They should faithfully pray the office of readings, which is above all a liturgical celebration of the word of God. In this way they fulfill daily a duty that is peculiarly their own, that is, of receiving the word of God into their lives, so that they may become more perfect as disciples of the Lord and experience more deeply the unfathomable riches of Christ.

In order to sanctify the whole day more completely, they will also treasure the recitation of daytime prayer and night prayer, to round off the whole Opus Dei and to commend themselves to God before retiring.

But this is qualified under this section: Chapter II-V. Daytime Hours

  1. Vatican Council II decreed that these lesser hours are to be retained in choir.

The liturgical practice of saying these three hours is to be retained, without prejudice to particular law, by those who live the contemplative life. It is recommended also for all, especially those who take part in retreats or pastoral meetings.

  1. Outside choir, without prejudice to particular law, it is permitted to choose from the three hours the one most appropriate to the time of day, so that the tradition of prayer in the course of the day's work may be maintained.

So for secular priests they only need to pray one of the Daytime Hours so that makes 5 Hours they should be praying when able.


#6

[quote="sw85, post:4, topic:289248"]
Well, hopefully any forthcoming answer will benefit us both!

Thank you for this triumphguy. It seems to be that it's grave matter, but that it can be excused for any of a variety of reasons.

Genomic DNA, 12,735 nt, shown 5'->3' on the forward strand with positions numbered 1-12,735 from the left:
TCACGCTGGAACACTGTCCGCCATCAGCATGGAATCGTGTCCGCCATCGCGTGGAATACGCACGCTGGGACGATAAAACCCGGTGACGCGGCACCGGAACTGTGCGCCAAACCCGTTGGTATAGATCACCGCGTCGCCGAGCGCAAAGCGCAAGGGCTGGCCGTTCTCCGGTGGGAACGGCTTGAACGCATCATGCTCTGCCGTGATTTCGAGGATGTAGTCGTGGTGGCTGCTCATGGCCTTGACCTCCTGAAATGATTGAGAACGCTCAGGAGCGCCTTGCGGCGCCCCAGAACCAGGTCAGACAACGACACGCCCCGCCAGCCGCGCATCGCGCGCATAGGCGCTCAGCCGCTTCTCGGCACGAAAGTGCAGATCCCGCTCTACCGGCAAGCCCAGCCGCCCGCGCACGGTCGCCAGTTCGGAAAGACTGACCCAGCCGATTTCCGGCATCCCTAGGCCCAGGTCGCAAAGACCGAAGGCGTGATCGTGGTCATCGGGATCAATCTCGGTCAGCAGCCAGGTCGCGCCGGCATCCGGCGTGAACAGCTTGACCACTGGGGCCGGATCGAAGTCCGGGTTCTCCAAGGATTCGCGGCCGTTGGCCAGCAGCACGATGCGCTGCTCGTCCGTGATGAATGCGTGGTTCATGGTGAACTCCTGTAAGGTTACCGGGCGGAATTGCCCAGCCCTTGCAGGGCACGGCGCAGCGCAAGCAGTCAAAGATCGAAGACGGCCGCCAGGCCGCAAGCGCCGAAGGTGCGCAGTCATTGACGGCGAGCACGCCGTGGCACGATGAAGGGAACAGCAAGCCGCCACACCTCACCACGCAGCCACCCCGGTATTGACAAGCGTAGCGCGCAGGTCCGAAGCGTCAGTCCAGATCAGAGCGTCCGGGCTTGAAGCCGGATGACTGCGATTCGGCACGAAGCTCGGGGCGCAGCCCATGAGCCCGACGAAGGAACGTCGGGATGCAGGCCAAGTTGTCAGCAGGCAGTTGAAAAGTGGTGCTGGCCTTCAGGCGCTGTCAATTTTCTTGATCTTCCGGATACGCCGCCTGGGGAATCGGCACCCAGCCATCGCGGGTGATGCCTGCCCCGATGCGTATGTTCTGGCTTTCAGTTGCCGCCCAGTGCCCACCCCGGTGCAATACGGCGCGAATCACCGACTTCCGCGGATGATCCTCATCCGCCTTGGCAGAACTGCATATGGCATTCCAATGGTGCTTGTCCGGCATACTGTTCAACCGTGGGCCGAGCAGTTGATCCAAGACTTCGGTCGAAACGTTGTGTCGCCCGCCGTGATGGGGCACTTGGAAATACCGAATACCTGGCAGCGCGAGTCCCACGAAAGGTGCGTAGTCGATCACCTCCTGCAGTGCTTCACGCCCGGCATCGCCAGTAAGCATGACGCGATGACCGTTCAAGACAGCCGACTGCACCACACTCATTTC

So that leaves me with that last question: are they obligated to pray all seven hours, or just five (taking their choice from one of the three sets of daytime prayers)?

[/quote]

I'm getting back up to speed on this since I now "have" (diocesan requirements) to pray morning and evening prayer during formation for the diaconate. My wife is "strongly advised" to do so also.

Quite telling though is the list of those lay people who are also recommended to pray the office. The list include religious ed people, school principals, church workers of various stripes etc.

I've got a new job next September as a high school teacher/chaplain and I'm going to start daytime prayer in the chapel at lunchtime. I'm hoping some teachers and admin come.

The Office somewhat addictive once you get "into" it.:thumbsup:


#7

[quote="ByzCath, post:5, topic:289248"]
I hope this clears some things up.

From the General Instructions on the Liturgy of the Hours.

From the section: Chapter I-IV. Participants in the Liturgy of the Hours under the subheading: Mandate to Celebrate the Liturgy of the Hours

  1. Hence bishops, priests, and other sacred ministers, who have received from the Church the mandate to celebrate the liturgy of the hours (see no. 17), should recite the full sequence of hours each day, observing as far as possible the true time of day.

They should, first and foremost, attach due importance to those hours that are, so to speak, the two hinges of the liturgy of the hours, that is, morning prayer and evening prayer, which should not be omitted except for a serious reason.

They should faithfully pray the office of readings, which is above all a liturgical celebration of the word of God. In this way they fulfill daily a duty that is peculiarly their own, that is, of receiving the word of God into their lives, so that they may become more perfect as disciples of the Lord and experience more deeply the unfathomable riches of Christ.